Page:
wearing my faith

Joanna, a Mennonite pastor, writes in the Monday Extra on the RevGals about choosing a cross each Sunday as her “liturgical mantle” in a non-liturgical tradition, and about wearing a wooden one on a worn cord throughout Lent as one simple Lenten practice.

It made me think about Lent last year. I grew up in a tradition that did not champion wearing of crosses, though they weren’t forbidden, so it has been an adult practice for me to occasionally wear crosses. Last year for Lent I wore a cross every day. I was teaching a class at the local state university during winter quarter last year, as I am now, and that added a layer to wearing a cross every day. The class was Medieval and Early Modern Romances. It is a very pluralistic university. It has a largely Latino population, but also many Asian students, along with some white and a few–very few, for what that continues to say–African American students. Teaching medieval literature is a balance act to begin with, as there is so much Christian religious content. I am fairly adept at discussing the religious content objectively–my training is almost entirely the public school setting–but as I wore that cross day after day, I began to wonder what I was saying and what it was saying. As we talked about King Arthur and his knights and the heavy, heavy religious symbolism and outright literalism in the tales, it became ponderous and a little cumbersome. I wondered what statement I was really making. I kept it up, and I think it was okay. No one remarked on it in class or in evaluations*, so I may have been the only one to notice but I wondered. This year I have worn my crosses off and on, and I’m not so concerned, but with Shakespeare the religious content exists–and I thought about it more during Merchant of Venice and will during Measure for Measure–but it is not quite so central to the class.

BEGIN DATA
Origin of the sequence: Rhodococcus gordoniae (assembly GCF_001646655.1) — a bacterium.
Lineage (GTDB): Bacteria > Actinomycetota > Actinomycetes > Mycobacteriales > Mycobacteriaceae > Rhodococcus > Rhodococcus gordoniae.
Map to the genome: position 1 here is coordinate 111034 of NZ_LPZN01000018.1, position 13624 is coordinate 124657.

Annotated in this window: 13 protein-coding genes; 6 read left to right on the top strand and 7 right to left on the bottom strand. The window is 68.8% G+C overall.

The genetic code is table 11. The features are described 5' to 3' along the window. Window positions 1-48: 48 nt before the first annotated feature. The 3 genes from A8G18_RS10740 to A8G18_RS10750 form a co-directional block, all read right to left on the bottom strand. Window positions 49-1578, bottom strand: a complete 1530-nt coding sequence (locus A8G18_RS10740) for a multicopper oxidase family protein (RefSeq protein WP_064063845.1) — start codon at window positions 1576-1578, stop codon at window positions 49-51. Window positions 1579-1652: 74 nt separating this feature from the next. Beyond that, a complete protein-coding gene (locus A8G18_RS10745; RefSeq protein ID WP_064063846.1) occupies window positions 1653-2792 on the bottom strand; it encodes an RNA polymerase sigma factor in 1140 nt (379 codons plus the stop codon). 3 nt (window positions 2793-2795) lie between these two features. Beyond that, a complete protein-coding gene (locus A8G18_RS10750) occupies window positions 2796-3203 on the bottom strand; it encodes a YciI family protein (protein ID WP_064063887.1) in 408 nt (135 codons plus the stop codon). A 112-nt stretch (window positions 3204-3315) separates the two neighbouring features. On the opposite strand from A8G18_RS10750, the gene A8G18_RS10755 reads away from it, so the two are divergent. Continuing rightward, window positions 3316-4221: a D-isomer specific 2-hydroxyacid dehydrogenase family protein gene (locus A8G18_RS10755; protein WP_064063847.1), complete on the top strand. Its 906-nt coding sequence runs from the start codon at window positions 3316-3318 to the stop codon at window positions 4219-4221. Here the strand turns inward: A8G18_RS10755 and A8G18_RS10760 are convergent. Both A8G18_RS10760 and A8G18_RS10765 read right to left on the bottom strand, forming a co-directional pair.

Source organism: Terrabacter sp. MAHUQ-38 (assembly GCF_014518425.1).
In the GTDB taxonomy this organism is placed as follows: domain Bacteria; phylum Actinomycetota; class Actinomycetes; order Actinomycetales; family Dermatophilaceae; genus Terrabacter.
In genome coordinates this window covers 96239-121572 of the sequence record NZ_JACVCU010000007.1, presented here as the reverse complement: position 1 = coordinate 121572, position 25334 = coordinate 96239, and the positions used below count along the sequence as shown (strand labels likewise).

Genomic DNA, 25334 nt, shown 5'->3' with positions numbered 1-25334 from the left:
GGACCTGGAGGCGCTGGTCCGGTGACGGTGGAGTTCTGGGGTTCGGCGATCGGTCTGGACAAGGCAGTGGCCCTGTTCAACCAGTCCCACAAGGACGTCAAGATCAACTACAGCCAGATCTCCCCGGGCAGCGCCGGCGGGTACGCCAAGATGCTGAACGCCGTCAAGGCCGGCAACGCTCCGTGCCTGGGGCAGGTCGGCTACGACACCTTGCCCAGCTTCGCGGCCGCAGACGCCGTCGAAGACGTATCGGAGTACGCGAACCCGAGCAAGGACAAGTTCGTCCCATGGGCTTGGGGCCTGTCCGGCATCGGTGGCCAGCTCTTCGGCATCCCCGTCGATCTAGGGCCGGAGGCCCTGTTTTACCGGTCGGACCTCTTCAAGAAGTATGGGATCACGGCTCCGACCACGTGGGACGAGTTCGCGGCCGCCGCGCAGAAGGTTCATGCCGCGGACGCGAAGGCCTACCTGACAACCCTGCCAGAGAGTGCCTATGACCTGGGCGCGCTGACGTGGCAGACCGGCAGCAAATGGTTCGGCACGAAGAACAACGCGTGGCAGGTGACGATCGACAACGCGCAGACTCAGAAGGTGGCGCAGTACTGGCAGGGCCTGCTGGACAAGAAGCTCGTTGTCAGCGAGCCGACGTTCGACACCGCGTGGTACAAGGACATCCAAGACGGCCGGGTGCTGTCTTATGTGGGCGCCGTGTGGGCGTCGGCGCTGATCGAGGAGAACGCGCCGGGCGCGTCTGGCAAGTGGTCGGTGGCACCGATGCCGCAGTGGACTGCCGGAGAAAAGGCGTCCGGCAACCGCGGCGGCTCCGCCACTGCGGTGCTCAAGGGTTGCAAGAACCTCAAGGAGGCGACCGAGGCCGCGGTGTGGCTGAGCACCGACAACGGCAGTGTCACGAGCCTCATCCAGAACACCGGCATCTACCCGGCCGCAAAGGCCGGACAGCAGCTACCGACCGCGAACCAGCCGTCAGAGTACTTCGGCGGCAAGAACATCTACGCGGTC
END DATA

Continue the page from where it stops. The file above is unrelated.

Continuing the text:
crossThis was the only cross I had at the time. I have a lovely small, elegant two-toned cross that I have once again lost, and I bought the Ecclesia cross Easter week. So I wore this museum store cross every day last Lent. I had to think about what I was wearing each day and skipped some of the patterns and colors I would wear with a plainer or silver cross.

*The only time religion has been an issue in my teaching evaluations was when I taught at the local Baptist college while I was teaching public high school. One question was something along the lines of whether the instructor expressed their Christian faith in class. The first time I taught there, I got totally dinged on that question. I was too used to keeping things separate. After that, I always incorporated lessons/texts into the syllabus that allowed us to speak of faith matters. My friend who teaches math there begins his classes with prayer.

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2 Responses to wearing my faith

  1. deanna Long says:

    I love details of your teaching experiences…your history!

  2. Elizabeth Nordquist says:

    I too was raised in a religious culture that didn’t wear crosses; in fact, I had to defy my parents when my boyfriend, now my husband, gave me one for Christmas when I was 18. What I have discovered in later years, partly because of the culture’s co-opting religious symbols, is that wearing a cross is not as much of a statement as my parents thought so long ago, not is it a clear witness, if you will, to a person’s spirituality or religion. What the crosses I have now (and I have been given many over the years) tell me when I wear them is something about my own heart and following of Jesus. They rarely cause comment or interest even, but they remind me of the One I am intending to follow. Maybe that’s where the power in them lies. Thanks for being thoughtful about this practice and choice.

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